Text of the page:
Keep up the great work.

    • Michael Paratore

      Hey George! Thanks for reading my post and for the thoughtful comments!

      I really enjoyed reading your post about social enterprise shoemakers. mohinders definitely falls into a similar camp as SoleRebels and Nisolo. Great explanation of the different models of social enterprise!

      Here’s how I think of the 2 ways to start a consumer products focused "social" enterprise.

      “GET BIG, GIVE BACK”

      I call the first method "Get Big, Give Back." Get Big - this means create a business model that allows you to produce and sell a lot of product. Give back - either donate a portion of your revenue/profits to charity or donate one thing per each product sold. The pros of this method are that it tends to reach a large number of people. The cons of this method are that "Get Big" tends to favor sourcing from big factories over small artisans producer groups, and using cheaper, easier to make materials over more sustainable, high-quality, and eco-friendly materials. Another con is that "giving back" can be hard to do - there are many examples of companies and individuals giving money or goods away which actually end-up distorting markets and having other adverse consequences.

      “GIVING BACK BY SOURCING RIGHT”

      I call the second method "Giving Back by Sourcing Right." For companies that source right, like mohinders, the way they give back is in how they source their products. When choosing suppliers traditional business criteria such as lowest-cost producer and scalability are supplanted by criteria such as artisan empowerment, fair-treatment, fair-wages, safe work environment, passion for their craft, and other factors. The same goes for choosing materials, where they use criteria such as sustainability and relative eco-friendliness. The pros of this method are that it preserves cultural trades, gives artisans the ability to earn more money performing their learned trade, and, in cases where the actual product was created and developed by developing country artisans, it rewards them for their ingenuity. The cons of this method are that it scales slowly (if at all), costs are typically higher, and the give back portion of it may not reach as many people as in the “Get Big, Give Back” method.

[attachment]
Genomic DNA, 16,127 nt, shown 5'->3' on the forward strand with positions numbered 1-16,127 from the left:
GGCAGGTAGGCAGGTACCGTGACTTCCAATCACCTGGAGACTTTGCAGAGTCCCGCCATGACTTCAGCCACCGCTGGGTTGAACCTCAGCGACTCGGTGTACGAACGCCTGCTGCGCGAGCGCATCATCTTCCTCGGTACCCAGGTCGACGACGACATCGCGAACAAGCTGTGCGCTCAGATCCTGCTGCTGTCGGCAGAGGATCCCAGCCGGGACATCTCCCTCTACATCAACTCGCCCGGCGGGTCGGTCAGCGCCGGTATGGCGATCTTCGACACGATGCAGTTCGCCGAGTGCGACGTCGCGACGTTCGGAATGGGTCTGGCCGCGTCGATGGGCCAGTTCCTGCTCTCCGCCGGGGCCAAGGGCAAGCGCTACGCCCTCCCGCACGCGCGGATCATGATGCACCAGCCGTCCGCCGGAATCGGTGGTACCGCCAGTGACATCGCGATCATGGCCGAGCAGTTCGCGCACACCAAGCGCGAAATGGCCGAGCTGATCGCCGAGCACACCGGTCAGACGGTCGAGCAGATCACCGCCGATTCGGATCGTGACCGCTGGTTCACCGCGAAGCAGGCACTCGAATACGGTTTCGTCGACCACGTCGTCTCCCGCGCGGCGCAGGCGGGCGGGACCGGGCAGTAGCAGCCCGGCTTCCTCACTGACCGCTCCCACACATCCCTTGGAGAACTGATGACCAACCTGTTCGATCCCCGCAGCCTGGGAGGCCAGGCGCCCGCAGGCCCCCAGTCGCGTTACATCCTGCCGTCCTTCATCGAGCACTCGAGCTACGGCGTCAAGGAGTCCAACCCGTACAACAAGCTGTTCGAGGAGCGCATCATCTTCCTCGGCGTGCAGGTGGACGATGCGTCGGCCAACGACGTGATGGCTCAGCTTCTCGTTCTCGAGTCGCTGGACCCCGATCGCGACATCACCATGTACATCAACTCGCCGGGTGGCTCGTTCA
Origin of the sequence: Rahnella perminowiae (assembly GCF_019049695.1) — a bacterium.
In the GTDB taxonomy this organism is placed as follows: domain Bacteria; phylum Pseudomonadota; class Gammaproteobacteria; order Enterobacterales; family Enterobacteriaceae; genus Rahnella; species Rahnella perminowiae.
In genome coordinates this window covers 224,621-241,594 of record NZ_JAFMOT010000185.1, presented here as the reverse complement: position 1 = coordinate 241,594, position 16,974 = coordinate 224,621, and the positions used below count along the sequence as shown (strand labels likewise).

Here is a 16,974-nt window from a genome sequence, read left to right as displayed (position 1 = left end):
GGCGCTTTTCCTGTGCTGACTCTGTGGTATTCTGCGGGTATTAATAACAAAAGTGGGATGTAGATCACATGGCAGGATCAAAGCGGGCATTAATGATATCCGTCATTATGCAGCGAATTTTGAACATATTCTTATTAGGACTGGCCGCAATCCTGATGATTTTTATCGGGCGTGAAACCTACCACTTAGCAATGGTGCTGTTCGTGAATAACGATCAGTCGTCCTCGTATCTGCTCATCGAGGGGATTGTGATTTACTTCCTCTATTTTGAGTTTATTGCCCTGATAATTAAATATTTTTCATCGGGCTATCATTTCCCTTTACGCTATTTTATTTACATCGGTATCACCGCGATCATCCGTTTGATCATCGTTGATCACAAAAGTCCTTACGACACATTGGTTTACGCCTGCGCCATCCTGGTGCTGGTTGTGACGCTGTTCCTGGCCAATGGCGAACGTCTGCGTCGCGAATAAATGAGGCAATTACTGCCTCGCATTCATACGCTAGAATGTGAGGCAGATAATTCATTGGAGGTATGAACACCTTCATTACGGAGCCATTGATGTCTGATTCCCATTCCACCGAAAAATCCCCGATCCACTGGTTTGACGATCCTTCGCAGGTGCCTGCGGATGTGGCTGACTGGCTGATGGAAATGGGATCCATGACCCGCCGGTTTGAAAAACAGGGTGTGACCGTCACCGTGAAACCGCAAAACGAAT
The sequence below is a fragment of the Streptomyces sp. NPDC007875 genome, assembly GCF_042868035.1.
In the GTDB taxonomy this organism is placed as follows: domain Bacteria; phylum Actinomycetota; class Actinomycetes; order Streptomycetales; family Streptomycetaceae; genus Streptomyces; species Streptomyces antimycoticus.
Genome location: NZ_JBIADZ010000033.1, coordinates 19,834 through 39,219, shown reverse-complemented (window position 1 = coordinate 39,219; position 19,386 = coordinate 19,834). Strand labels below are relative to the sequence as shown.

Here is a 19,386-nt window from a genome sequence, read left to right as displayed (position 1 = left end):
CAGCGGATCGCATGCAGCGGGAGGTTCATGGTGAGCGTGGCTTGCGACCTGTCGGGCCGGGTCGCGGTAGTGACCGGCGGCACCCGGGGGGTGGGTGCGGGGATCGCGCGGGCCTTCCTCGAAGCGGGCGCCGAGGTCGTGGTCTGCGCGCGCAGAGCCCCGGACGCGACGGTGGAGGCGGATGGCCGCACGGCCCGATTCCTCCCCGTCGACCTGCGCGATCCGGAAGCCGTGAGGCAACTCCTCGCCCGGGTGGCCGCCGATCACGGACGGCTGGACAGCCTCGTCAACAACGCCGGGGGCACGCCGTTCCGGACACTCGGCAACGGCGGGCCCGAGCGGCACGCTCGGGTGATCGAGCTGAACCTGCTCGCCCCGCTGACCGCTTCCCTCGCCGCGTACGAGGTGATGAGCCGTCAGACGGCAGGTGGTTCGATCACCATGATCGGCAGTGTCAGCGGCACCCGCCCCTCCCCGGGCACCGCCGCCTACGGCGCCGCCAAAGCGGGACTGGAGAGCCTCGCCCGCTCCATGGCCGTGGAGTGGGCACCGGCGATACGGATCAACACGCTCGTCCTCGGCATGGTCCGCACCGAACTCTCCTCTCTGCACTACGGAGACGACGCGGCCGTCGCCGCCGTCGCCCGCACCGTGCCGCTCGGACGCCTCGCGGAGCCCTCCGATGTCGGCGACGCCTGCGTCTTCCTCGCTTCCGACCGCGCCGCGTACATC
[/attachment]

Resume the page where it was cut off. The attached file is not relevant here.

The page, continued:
My company, mohinders, follows the Giving Back by Sourcing Right method. We’ve partnered with a shoe-making cooperative in Northwestern Karnataka consisting of 2nd and 3rd generation shoe-making artisans. The cooperative was set up by an Indian NGO. I will continue to meet with the NGO and the cooperative when I travel to India to get their feedback on mohinders and their thoughts on the best way we can help the artisans. Right now I’m convinced that the best way we can help the artisans is to continue placing regular and frequent orders with them. To be able to do this, I need to create demand for mohinders!

  • Alessandra Rizzotti

    This is such an inspiring story. You knew nothing about entrepreneurship and you went for it. How did you make a plan to make your business model sustainable?

    • Michael Paratore

      My plan was pretty simple...it started with a trip to India where my goal was to find suppliers that I felt were ethical. By ethical, I mean I was searching for suppliers that were paying their employees fairly, providing ethical working conditions, and doing something community oriented. I didn't feel like I could find do this from the US, which is why I spent the time and money on a sourcing trip to India...which ended up being an unbelievably fun adventure! The stars aligned, and I found a shoe-making cooperative that had been set up by an India-based NGO. They're now our supplier!

      • Alessandra Rizzotti

        Looking forward to seeing if you expand and work with other collectives.

        • Michael Paratore

          Will be meeting with more cooperatives during my trip to India next month! Will keep you posted.